Actress Lori Loughlin was taken into custody by the FBI March 13 in Los Angeles after she, fellow movie star Felicity Huffman and 48 others were charged in a $25 million college admissions scam that ABC News said has prompted repercussions from Hollywood to the boardrooms of major corporations.
A former cast member on the ABC sitcom “Full House,” Loughlin and Oscar-nominated actress Huffman, are among 33 parents charged with conspiracy to commit mail and wire fraud in the nationwide scam to get their children into elite colleges, including Yale, Stanford, Georgetown and the University of Southern California.
Social media is abuzz over this case, and many are wondering whether anyone will spend time in jail for their crimes.
For some, it’s another example of the difference between when the White “elite” are charged with crimes compared to poor people of color.
“Kelley Williams-Bolar and Tanya McDowell enrolled their children into Public School Districts in which they did not reside,” one Twitter user with the handle @dlnodots wrote.
“They were both jailed for these crimes. Should Felicity Huffman and Lori Loughlin be held to that same standard?” the user wrote.
Others on social media concurred with @dlnodots.
In 2011, Williams-Bolar, a Black woman, was sentenced to 10 days in county jail, three years of probation and $30,000 in restitution for lying about her residency to get her daughters into a better school district in Ohio.
For McDowell, the punishment was worse.
“[McDowell] got 12 years for sending her six-year-old son to Norwalk, Connecticut’s Brookside Elementary School while she ‘lived’ in Bridgeport, even though she was homeless,” said Bishop Talbert Swan, an activist and pastor.
“She was convicted of 1st degree larceny for ‘stealing’ an education,” Swan said.
When McDowell was sentenced in 2012, she vowed to continue to fight for a better education and life for her young son.
Authorities said that her charges were compounded by the fact that she twice sold drugs to an undercover police officer. The convoluted case left some scratching their heads, while others who had previously supported McDowell began to step away when the drug charges surfaced.
Some observers suspected that because of the “stealing” education case, the homeless woman was targeted and set up by authorities, including a relentless cold-hearted prosecutor.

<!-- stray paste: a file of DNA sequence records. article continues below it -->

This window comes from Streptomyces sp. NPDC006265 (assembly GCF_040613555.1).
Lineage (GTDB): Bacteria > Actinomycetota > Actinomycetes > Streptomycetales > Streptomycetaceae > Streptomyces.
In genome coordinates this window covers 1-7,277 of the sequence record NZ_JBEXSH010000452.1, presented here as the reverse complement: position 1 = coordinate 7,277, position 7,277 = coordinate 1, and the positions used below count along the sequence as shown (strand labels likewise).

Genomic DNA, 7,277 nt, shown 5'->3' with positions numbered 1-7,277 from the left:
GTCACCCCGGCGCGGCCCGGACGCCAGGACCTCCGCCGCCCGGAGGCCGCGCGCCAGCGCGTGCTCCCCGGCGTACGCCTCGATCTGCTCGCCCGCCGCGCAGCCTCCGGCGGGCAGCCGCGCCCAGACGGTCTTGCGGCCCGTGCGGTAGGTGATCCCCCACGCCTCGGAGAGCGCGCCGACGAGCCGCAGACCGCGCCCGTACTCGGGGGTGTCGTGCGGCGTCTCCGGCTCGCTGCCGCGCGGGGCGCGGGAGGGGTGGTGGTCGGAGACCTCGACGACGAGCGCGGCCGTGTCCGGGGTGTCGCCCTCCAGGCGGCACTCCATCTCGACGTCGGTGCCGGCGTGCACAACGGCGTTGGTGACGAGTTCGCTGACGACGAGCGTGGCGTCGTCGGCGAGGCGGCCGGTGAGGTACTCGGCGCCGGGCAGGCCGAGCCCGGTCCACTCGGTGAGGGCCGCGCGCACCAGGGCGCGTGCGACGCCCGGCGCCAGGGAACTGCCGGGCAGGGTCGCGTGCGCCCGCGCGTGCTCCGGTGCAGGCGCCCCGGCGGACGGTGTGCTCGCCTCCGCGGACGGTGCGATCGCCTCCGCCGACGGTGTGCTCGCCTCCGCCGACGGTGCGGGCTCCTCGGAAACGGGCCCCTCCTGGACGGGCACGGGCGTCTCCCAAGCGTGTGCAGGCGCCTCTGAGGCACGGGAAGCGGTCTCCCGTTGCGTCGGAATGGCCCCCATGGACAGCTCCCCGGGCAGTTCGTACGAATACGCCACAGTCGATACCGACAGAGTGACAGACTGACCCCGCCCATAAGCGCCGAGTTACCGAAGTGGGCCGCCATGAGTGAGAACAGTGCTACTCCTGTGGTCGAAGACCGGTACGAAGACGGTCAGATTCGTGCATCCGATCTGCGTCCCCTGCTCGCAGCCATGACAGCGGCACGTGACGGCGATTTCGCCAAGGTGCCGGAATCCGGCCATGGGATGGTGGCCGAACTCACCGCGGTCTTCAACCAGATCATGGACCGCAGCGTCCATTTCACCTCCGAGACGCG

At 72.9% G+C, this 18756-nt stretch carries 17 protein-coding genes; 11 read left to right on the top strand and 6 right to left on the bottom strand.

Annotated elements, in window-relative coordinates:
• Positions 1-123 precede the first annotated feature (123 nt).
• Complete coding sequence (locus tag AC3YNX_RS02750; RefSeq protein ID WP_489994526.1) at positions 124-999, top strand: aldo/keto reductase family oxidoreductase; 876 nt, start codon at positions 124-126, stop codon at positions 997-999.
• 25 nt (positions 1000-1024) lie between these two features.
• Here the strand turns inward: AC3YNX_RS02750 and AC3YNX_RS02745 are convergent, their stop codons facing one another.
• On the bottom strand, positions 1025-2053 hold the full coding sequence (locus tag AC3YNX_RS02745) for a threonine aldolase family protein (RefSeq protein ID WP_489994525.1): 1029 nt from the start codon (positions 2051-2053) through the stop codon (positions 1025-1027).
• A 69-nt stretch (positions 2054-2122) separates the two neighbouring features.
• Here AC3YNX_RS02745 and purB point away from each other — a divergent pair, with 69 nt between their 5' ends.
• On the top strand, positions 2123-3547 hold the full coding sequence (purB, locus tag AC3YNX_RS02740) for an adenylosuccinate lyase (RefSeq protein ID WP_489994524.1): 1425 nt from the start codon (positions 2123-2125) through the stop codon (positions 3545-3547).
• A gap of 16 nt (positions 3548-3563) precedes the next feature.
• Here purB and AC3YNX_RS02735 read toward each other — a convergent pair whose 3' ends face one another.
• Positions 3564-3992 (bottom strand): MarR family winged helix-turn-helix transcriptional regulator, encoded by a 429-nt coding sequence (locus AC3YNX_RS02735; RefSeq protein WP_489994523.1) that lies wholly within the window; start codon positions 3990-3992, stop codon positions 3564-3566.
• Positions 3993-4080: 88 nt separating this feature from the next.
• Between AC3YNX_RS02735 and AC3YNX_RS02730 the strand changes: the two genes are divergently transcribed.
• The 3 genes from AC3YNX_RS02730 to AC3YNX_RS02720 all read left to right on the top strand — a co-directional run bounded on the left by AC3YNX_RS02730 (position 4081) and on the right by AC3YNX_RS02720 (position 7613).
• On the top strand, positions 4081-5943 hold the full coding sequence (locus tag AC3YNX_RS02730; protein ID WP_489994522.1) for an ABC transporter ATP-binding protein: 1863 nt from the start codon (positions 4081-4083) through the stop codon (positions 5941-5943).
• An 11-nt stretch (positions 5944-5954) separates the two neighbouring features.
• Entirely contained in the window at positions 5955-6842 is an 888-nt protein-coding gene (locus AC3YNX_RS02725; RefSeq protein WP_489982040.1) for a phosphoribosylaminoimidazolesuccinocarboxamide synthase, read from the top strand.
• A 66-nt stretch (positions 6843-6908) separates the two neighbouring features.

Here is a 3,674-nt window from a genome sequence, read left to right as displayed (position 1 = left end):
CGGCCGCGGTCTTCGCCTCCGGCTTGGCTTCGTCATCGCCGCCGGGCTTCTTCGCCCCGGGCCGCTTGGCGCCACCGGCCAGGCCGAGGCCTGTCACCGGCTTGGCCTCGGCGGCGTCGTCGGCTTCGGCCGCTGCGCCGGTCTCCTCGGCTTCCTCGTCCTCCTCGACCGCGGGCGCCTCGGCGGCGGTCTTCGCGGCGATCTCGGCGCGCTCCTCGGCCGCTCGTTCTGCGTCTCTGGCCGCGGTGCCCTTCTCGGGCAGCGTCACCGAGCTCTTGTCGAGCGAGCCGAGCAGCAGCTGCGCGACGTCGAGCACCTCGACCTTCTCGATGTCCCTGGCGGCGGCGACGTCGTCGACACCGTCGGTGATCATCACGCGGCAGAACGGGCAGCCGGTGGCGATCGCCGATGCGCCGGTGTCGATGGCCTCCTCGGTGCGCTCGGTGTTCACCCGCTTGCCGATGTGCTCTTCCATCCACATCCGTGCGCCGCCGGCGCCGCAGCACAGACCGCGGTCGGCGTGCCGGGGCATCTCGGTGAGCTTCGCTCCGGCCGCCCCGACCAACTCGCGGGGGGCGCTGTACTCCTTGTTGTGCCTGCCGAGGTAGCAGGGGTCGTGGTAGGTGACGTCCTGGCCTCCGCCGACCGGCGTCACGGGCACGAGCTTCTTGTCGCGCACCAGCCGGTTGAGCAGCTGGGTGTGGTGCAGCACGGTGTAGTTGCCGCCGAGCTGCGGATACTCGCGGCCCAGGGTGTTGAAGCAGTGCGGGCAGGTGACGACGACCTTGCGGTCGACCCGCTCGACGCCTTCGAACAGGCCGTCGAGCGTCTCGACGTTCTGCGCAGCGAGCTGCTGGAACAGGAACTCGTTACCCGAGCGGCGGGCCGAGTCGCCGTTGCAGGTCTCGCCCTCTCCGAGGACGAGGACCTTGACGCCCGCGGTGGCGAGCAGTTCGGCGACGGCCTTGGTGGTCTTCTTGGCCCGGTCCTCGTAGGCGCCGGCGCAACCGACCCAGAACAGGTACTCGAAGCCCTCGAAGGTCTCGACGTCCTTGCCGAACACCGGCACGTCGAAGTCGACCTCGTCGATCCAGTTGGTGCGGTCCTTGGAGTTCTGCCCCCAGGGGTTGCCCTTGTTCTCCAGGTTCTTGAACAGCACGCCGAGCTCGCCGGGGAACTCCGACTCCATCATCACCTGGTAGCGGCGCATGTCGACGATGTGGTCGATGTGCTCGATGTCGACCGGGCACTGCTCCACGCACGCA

“Who would have thought that wanting a good education for my son would put me in this predicament,” McDowell, 34, said at her sentencing where she received 12 years in prison with seven years suspended.
“I have no regrets seeking a better education for him, I do regret my participation in this drug case,” she said.
Norm Pattis, a trial lawyer who said he’s fighting for freedom “one client at a time,” recently wrote a sobering blog about the McDowell case.
Pattis, who practices law in Connecticut, said the system owes McDowell.
“I hope Tanya McDowell will forgive us, someday, for our hypocrisy and cruelty. I hope her son will as well. But first she will have to serve her prison term. Her son will have to learn to get along without her,” Pattis said.
Experienced criminal defense lawyers know the charges faced by McDowell often go hand-in-hand with life circumstances: “An addict has to steal, often, to support their habit,” Pattis said.
However, McDowell was no ordinary drug user, he said. “She did not steal to support her habit. She stole an education from the City of Norwalk. Yeah, that’s right. We now send people to prison for theft of an education,” Pattis said.
McDowell was living by her wits with her kindergarten-age son, spending time where she could, most often in Bridgeport at homeless shelters.
Simply put, she wanted a better life for her son, so she enrolled him in the Norwalk public schools despite having no real ties to the city. “When the city found out that it was spending its money educating her boy, it demanded that Ms. McDowell be charged with a crime,” Pattis said. “Norwalk prosecutors, known statewide for an unreasoning mean-streak, obliged. She was charged with first-degree larceny,” he said.
At that point, McDowell had become something of a folk heroine and public support rallied behind her.
Then the undercover cops moved in.
“Just who sent them and why they targeted her is as yet unclear. She bought some narcotics, and was then charged as a drug user. Public support for her vanished,” Pattis said.
“Why, the woman self-medicates? A homeless shelter isn’t good enough for her? She struggles being a single mom? Maybe she’s got mental health issues? And what’s this about wanting a better life for her son? Let’s warehouse her,” he said.
Pattis added that McDowell needed help, not a prison bed.
“But Norwalk prosecutors piled on. They would not negotiate a resolution of her separate and distinct cases. No, not these ministers of justice,” Pattis said.
“A woman is sent to prison for wanting a better life for her children. She is doing time for using an illegal drug. Had she drunk herself to death it would be no crime. Or had she smoked four packs of cigarettes a day to sooth her jangled nerves, no one would care. But the wrong people are profiting from the drugs McDowell used,” he said.
“We imprison the sick and call it justice. Now we imprison the homeless looking for something better for their kids.
“Class war? You bet. Ms. McDowell just go sacrificed on the front lines.”